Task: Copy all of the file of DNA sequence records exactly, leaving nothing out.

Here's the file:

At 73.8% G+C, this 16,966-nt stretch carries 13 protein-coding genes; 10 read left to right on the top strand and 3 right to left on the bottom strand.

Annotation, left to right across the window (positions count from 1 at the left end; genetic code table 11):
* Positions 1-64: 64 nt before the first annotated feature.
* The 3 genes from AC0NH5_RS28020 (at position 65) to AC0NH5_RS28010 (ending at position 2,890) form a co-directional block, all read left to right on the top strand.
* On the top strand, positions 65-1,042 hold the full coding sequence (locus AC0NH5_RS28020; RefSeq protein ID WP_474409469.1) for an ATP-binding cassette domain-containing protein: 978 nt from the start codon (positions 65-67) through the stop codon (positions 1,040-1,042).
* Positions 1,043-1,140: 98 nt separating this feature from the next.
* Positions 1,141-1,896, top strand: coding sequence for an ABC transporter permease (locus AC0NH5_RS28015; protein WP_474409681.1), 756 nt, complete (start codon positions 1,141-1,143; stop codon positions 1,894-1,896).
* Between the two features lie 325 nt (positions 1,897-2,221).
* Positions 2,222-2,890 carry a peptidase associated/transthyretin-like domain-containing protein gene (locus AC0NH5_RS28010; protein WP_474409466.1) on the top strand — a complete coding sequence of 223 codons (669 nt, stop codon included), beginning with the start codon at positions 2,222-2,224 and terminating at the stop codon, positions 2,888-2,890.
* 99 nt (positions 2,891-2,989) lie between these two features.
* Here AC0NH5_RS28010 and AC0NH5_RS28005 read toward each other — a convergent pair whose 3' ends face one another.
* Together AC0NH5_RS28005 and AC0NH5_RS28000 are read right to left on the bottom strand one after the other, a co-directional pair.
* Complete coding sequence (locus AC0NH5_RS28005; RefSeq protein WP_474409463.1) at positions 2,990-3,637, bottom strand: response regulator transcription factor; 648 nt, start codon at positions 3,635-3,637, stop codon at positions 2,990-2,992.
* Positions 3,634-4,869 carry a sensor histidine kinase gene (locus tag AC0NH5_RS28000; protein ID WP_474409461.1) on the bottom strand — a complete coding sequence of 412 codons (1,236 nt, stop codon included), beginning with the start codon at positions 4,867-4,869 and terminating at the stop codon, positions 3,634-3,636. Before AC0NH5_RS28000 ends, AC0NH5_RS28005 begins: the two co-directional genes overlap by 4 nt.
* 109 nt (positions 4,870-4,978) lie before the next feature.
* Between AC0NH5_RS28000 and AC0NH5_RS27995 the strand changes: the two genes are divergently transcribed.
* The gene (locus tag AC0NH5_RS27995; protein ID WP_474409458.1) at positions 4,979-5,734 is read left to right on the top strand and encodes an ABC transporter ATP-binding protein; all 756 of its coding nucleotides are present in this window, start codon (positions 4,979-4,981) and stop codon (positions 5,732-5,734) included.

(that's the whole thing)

At 73.8% G+C, this 16,966-nt stretch carries 13 protein-coding genes; 10 read left to right on the top strand and 3 right to left on the bottom strand.

Annotation, left to right across the window (positions count from 1 at the left end; genetic code table 11):
* Positions 1-64: 64 nt before the first annotated feature.
* The 3 genes from AC0NH5_RS28020 (at position 65) to AC0NH5_RS28010 (ending at position 2,890) form a co-directional block, all read left to right on the top strand.
* On the top strand, positions 65-1,042 hold the full coding sequence (locus AC0NH5_RS28020; RefSeq protein ID WP_474409469.1) for an ATP-binding cassette domain-containing protein: 978 nt from the start codon (positions 65-67) through the stop codon (positions 1,040-1,042).
* Positions 1,043-1,140: 98 nt separating this feature from the next.
* Positions 1,141-1,896, top strand: coding sequence for an ABC transporter permease (locus AC0NH5_RS28015; protein WP_474409681.1), 756 nt, complete (start codon positions 1,141-1,143; stop codon positions 1,894-1,896).
* Between the two features lie 325 nt (positions 1,897-2,221).
* Positions 2,222-2,890 carry a peptidase associated/transthyretin-like domain-containing protein gene (locus AC0NH5_RS28010; protein WP_474409466.1) on the top strand — a complete coding sequence of 223 codons (669 nt, stop codon included), beginning with the start codon at positions 2,222-2,224 and terminating at the stop codon, positions 2,888-2,890.
* 99 nt (positions 2,891-2,989) lie between these two features.
* Here AC0NH5_RS28010 and AC0NH5_RS28005 read toward each other — a convergent pair whose 3' ends face one another.
* Together AC0NH5_RS28005 and AC0NH5_RS28000 are read right to left on the bottom strand one after the other, a co-directional pair.
* Complete coding sequence (locus AC0NH5_RS28005; RefSeq protein WP_474409463.1) at positions 2,990-3,637, bottom strand: response regulator transcription factor; 648 nt, start codon at positions 3,635-3,637, stop codon at positions 2,990-2,992.
* Positions 3,634-4,869 carry a sensor histidine kinase gene (locus tag AC0NH5_RS28000; protein ID WP_474409461.1) on the bottom strand — a complete coding sequence of 412 codons (1,236 nt, stop codon included), beginning with the start codon at positions 4,867-4,869 and terminating at the stop codon, positions 3,634-3,636. Before AC0NH5_RS28000 ends, AC0NH5_RS28005 begins: the two co-directional genes overlap by 4 nt.
* 109 nt (positions 4,870-4,978) lie before the next feature.
* Between AC0NH5_RS28000 and AC0NH5_RS27995 the strand changes: the two genes are divergently transcribed.
* The gene (locus tag AC0NH5_RS27995; protein ID WP_474409458.1) at positions 4,979-5,734 is read left to right on the top strand and encodes an ABC transporter ATP-binding protein; all 756 of its coding nucleotides are present in this window, start codon (positions 4,979-4,981) and stop codon (positions 5,732-5,734) included.